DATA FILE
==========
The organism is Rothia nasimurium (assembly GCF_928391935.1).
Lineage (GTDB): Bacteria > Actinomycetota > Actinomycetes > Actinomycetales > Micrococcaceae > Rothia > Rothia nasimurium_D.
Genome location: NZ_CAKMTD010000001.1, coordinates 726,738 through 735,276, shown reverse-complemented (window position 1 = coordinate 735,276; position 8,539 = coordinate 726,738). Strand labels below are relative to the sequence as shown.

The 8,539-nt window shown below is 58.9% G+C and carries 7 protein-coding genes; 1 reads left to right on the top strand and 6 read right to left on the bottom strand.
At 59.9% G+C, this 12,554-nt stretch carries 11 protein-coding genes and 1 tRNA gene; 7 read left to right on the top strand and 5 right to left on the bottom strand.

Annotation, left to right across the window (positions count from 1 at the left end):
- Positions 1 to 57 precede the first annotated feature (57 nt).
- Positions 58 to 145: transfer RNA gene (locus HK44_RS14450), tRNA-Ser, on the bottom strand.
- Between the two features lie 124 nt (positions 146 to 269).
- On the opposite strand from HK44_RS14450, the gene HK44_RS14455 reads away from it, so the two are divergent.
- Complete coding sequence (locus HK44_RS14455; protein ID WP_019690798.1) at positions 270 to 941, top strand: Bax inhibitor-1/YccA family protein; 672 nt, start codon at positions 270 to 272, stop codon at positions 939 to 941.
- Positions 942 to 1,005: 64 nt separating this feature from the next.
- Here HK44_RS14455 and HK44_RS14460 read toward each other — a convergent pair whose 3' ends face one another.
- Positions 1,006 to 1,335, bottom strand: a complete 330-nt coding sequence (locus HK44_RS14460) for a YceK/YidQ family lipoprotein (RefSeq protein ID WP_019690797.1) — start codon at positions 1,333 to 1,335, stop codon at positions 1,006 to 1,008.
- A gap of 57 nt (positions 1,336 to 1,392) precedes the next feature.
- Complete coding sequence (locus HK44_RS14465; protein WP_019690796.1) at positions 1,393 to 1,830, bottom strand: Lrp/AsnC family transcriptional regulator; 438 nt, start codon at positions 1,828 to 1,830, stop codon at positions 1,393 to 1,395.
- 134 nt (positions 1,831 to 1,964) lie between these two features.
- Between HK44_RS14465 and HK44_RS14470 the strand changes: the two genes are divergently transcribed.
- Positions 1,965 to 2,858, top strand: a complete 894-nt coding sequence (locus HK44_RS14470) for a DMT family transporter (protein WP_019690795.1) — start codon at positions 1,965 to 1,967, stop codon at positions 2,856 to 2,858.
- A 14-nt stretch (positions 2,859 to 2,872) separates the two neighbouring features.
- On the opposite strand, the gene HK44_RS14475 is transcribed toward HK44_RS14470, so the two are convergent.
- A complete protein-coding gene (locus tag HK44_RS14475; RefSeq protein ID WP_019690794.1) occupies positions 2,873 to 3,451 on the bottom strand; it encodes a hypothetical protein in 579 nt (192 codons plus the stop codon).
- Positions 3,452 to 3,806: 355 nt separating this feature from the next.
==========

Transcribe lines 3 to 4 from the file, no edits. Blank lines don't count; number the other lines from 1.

Genome location: NZ_CAKMTD010000001.1, coordinates 726,738 through 735,276, shown reverse-complemented (window position 1 = coordinate 735,276; position 8,539 = coordinate 726,738). Strand labels below are relative to the sequence as shown.

The 8,539-nt window shown below is 58.9% G+C and carries 7 protein-coding genes; 1 reads left to right on the top strand and 6 read right to left on the bottom strand.